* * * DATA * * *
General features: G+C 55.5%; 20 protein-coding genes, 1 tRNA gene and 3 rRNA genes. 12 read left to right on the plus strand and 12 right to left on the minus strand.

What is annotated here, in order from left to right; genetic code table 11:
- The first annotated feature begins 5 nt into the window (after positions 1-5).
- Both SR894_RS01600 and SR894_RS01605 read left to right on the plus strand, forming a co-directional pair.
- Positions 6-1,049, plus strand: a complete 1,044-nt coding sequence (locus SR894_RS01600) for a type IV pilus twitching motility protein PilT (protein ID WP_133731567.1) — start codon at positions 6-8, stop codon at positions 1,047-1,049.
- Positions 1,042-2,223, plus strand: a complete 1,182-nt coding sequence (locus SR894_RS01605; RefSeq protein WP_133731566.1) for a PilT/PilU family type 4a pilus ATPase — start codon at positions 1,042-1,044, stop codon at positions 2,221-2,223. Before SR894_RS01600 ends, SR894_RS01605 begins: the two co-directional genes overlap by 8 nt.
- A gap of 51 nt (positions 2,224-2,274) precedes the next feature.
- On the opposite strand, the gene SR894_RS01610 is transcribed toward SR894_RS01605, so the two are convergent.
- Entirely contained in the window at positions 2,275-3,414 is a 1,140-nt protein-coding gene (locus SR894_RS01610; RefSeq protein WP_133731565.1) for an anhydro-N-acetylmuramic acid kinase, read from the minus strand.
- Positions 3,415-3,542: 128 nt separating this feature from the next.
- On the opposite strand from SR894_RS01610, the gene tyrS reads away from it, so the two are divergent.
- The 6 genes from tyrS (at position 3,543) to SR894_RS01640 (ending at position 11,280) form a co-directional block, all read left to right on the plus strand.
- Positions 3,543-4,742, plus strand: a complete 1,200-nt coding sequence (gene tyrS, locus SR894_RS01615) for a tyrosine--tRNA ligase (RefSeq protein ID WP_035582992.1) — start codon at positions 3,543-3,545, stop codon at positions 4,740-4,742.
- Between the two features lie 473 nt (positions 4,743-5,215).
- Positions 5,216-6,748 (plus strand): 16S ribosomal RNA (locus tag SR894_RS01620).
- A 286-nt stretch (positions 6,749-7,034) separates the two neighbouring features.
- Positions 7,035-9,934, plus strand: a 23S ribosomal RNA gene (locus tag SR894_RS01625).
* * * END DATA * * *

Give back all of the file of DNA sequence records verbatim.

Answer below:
General features: G+C 55.5%; 20 protein-coding genes, 1 tRNA gene and 3 rRNA genes. 12 read left to right on the plus strand and 12 right to left on the minus strand.

What is annotated here, in order from left to right; genetic code table 11:
- The first annotated feature begins 5 nt into the window (after positions 1-5).
- Both SR894_RS01600 and SR894_RS01605 read left to right on the plus strand, forming a co-directional pair.
- Positions 6-1,049, plus strand: a complete 1,044-nt coding sequence (locus SR894_RS01600) for a type IV pilus twitching motility protein PilT (protein ID WP_133731567.1) — start codon at positions 6-8, stop codon at positions 1,047-1,049.
- Positions 1,042-2,223, plus strand: a complete 1,182-nt coding sequence (locus SR894_RS01605; RefSeq protein WP_133731566.1) for a PilT/PilU family type 4a pilus ATPase — start codon at positions 1,042-1,044, stop codon at positions 2,221-2,223. Before SR894_RS01600 ends, SR894_RS01605 begins: the two co-directional genes overlap by 8 nt.
- A gap of 51 nt (positions 2,224-2,274) precedes the next feature.
- On the opposite strand, the gene SR894_RS01610 is transcribed toward SR894_RS01605, so the two are convergent.
- Entirely contained in the window at positions 2,275-3,414 is a 1,140-nt protein-coding gene (locus SR894_RS01610; RefSeq protein WP_133731565.1) for an anhydro-N-acetylmuramic acid kinase, read from the minus strand.
- Positions 3,415-3,542: 128 nt separating this feature from the next.
- On the opposite strand from SR894_RS01610, the gene tyrS reads away from it, so the two are divergent.
- The 6 genes from tyrS (at position 3,543) to SR894_RS01640 (ending at position 11,280) form a co-directional block, all read left to right on the plus strand.
- Positions 3,543-4,742, plus strand: a complete 1,200-nt coding sequence (gene tyrS, locus SR894_RS01615) for a tyrosine--tRNA ligase (RefSeq protein ID WP_035582992.1) — start codon at positions 3,543-3,545, stop codon at positions 4,740-4,742.
- Between the two features lie 473 nt (positions 4,743-5,215).
- Positions 5,216-6,748 (plus strand): 16S ribosomal RNA (locus tag SR894_RS01620).
- A 286-nt stretch (positions 6,749-7,034) separates the two neighbouring features.
- Positions 7,035-9,934, plus strand: a 23S ribosomal RNA gene (locus tag SR894_RS01625).